With additional corporate capital for use in expanded operations, his liability became greatly expanded and his control diluted. Both he and his wife may well have declined to risk their personal fortunes to such an enlarged undertaking as guarantors of a corporate liability.
Id. at 990. In this case, Caldor has lost its control over Leisure Line. However, Caldor has made no showing that the nature of Leisure Line's business changed at all after the sale or that the relationship between Leisure Line and Mattel was altered significantly. The loss of Caldor's control over the debtor did change the nature of the risk, but, standing alone, loss of control is not enough to discharge the duties of the Guarantor. Caldor has produced insufficient evidence that its risk after the sale was fundamentally changed.
In addition, the Court observes that Caldor itself created the conditions that caused its loss of control and thus can be considered to have consented to the increased risk. See United States Shoe Corp. v. Hackett, 793 F.2d 161 (7th Cir. 1986) ("a guarantor may consent to the increased risk by creating it."); Fehr Bros., Inc. ("In the face of clear language indicating the absolute and unconditional nature of the guaranty, defendant cannot escape liability by relying on changes he initiated for his benefit, which changes did not, in any case, have the effect of creating a new corporate entity or materially altering the relationship between the principal-debtor and the creditor or the obligations defendant freely chose to assume under the guaranty." Id. at 310). Accordingly, we find that, while Caldor did lose control over Leisure Line, its risk under the guarantee was not fundamentally altered so as to justify discharging its obligations under the Guarantee.
D. Mattel's Arguments
Defendant Mattel makes two arguments in support of its motion to hold Caldor liable under the Guarantee. First, Mattel maintains that the corporate changes undergone by Leisure Line did not "significantly alter" the parties' relationship and thus cannot affect the validity of a continuing guarantee. In essence, Mattel seems to be arguing that despite the sale to Forst, nothing really changed: Leisure Line continued to be "a creature of Caldor" (Defendant's Brief, at 7), and the relationship between Leisure Line and Mattel was not significantly altered (Id. at 8).
Presumably, Mattel is trying to fit this case within the framework of a long line of cases that prohibit a guarantor from escaping his obligations by making superficial or nominal changes to the entity whose debts it has agreed to guarantee. For example, Caldor clearly could not escape its liability under the guarantee by simply changing the name of Leisure Line. See State v. International Fidelity Ins. Co., 152 A.D.2d 77, 547 N.Y.S.2d 466 (A.D. 3 Dept. 1989) ("The case law makes abundantly clear that mere formalistic changes in the identity of a principal obligor do not discharge the surety." Id. at 468).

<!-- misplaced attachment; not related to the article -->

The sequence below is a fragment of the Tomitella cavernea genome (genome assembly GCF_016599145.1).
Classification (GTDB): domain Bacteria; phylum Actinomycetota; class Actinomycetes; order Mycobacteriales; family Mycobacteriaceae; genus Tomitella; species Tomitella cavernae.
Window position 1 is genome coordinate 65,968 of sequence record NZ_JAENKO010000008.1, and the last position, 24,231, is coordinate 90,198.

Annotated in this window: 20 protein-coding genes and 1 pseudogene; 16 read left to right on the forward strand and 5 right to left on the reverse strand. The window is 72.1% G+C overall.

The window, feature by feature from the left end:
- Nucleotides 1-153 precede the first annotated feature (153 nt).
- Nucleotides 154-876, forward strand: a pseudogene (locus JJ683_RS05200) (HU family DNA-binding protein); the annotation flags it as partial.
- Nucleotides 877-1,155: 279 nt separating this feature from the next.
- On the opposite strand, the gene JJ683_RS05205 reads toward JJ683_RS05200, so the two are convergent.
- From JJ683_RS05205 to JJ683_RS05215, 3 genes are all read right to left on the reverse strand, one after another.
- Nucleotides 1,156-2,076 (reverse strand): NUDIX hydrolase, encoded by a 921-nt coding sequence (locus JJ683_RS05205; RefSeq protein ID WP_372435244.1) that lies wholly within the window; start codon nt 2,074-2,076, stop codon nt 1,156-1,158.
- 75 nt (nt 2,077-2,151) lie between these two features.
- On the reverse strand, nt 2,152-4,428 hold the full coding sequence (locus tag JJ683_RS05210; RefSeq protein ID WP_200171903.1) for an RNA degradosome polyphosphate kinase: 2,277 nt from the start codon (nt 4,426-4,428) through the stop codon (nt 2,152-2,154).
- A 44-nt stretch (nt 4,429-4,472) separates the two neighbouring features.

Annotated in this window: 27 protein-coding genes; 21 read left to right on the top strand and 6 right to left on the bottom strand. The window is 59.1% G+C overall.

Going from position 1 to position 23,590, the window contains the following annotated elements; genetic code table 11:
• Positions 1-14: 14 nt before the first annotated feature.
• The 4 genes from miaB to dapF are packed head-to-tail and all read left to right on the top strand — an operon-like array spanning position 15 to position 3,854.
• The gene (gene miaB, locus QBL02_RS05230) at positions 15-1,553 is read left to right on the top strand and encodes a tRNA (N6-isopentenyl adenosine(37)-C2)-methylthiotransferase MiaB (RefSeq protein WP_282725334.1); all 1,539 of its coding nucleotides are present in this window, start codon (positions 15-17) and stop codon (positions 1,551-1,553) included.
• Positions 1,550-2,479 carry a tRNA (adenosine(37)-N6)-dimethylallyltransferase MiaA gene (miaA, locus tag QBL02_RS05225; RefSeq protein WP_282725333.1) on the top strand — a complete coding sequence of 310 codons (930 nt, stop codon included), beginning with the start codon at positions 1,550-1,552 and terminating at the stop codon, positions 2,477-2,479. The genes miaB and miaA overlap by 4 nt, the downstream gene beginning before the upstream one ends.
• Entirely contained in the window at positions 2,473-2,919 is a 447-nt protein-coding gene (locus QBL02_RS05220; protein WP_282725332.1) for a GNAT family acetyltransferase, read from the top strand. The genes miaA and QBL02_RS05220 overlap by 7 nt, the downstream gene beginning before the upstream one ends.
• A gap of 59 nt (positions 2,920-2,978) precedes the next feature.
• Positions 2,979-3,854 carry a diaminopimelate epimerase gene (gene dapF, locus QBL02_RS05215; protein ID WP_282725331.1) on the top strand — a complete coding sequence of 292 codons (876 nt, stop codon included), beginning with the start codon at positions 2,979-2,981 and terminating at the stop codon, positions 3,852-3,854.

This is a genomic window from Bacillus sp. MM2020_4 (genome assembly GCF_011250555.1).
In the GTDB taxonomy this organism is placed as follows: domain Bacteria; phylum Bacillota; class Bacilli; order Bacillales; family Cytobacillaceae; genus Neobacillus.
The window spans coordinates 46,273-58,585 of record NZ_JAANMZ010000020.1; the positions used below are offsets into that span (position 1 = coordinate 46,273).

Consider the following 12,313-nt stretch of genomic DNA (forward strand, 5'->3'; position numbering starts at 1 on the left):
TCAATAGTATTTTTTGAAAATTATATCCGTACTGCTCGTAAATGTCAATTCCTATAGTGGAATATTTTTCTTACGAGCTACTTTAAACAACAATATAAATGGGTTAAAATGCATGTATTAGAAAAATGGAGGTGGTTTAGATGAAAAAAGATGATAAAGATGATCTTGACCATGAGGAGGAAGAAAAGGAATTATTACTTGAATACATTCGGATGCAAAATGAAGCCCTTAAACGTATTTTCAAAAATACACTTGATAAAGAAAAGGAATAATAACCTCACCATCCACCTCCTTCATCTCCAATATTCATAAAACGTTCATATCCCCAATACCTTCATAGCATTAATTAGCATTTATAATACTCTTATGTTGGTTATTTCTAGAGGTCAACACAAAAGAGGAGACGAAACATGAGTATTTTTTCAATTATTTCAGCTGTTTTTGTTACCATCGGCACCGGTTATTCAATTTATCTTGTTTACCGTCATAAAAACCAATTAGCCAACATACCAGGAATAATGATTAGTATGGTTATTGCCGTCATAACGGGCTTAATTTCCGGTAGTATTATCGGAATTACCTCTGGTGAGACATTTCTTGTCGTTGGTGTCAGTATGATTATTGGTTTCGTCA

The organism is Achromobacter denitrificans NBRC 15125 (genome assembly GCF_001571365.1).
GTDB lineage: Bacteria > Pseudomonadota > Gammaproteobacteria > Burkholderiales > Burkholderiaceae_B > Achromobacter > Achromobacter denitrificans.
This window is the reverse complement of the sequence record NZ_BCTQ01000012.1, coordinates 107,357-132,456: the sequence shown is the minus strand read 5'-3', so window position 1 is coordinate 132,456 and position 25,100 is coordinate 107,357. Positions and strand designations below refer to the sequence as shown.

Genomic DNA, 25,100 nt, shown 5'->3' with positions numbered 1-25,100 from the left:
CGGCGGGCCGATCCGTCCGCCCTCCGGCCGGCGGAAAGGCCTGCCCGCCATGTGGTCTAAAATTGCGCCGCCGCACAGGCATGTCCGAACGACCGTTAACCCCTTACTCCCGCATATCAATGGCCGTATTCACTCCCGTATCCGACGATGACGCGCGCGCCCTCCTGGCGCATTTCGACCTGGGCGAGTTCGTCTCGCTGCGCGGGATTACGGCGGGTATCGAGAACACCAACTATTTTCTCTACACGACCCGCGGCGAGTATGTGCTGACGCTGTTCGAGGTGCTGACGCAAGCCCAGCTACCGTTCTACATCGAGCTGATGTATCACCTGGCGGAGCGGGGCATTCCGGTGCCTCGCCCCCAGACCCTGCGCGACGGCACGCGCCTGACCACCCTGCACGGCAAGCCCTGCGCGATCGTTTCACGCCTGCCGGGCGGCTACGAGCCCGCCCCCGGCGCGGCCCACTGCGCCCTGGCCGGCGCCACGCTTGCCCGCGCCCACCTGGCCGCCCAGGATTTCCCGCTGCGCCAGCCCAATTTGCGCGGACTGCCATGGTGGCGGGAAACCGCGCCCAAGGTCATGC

Mattel seems to suggest that the sale to Forst was not as simple as all the evidence indicates and that Caldor still exercised some control over Leisure Line after the sale. See Defendant's Brief, at 7 ("the Leisure Line Toys, Inc. that existed after 1987 was a creature of Caldor itself . . ."); 12 ("the Leisure Line of today is Leisure Line of 1975, 'with a new shell'" (emphasis in original)); 16 ("Caldor never disassociated itself from Leisure Line, even after Leisure Line had become an independent corporation . . ." (emphasis in original)). Unfortunately for the defendant, there is no evidence that the sale was anything other than what it appears to be -- a complete divestiture by Caldor of its ownership of Leisure Line. The fact that Caldor continued to have an economic relationship with Leisure Line doesn't affect the conclusion that Caldor no longer exercised any control over or had any ownership interest in Leisure Line.
The Court finds that while the sale did not seem to affect the relationship of Mattel and Leisure Line, it did significantly alter the relationship of Caldor and Leisure Line. Far from remaining "a creature of Caldor," Leisure gained its independence, and Caldor lost all its control over its erstwhile subsidiary. Given the explicit description of Leisure Line in the Guarantee and in the annexed Directors' Resolution as the "wholly owned subsidiary" of Caldor, the Court believes that the change in the relationship between Leisure Line and Caldor introduces uncertainty as to the continuing nature of the Guarantee.
Mattel also argues that Caldor is liable under the Guarantee because it never exercised its right of written revocation as provided in the Guarantee. The Court disagrees. Mattel correctly cites the legal principle that a written guarantee remains in effect until terminated in the manner specified in the agreement itself. See Chemical Bank v. Wasserman, 37 N.Y.2d 249, 371 N.Y.S.2d 919, 920, 333 N.E.2d 187 (Ct. App. 1975). Mattel fails to note, however, that a guarantee that contains a written revocation requirement can also be terminated by operation of law. For example, where the nature of the risk to the guarantor is fundamentally changed, or where the parties intended and understood that the guarantee would be discharged when a particular event occurred (i.e., the sale by the guarantor of the entity it had guaranteed), a written revocation would be unnecessary to discharge the obligations of the guarantor despite the presence of a written revocation requirement in the guarantee agreement. Accordingly, we find that the failure of Caldor to exercise its right of written revocation did not necessarily prevent the termination of the Guarantee Agreement.
The Guarantee Agreement between Caldor and Mattel did not provide for the contingency of Caldor selling off Leisure Line. As a result, in the wake of the sale to Forst, the status of the Guarantee is uncertain. The Court will not read its interpretation into the Agreement to make up for this deficiency in the Guarantee. Accordingly, we deny both the summary judgment motions of the plaintiff Caldor and the defendant Mattel.
Dated: New York, New York
March 31, 1993
KENNETH CONBOY, U.S.D.J.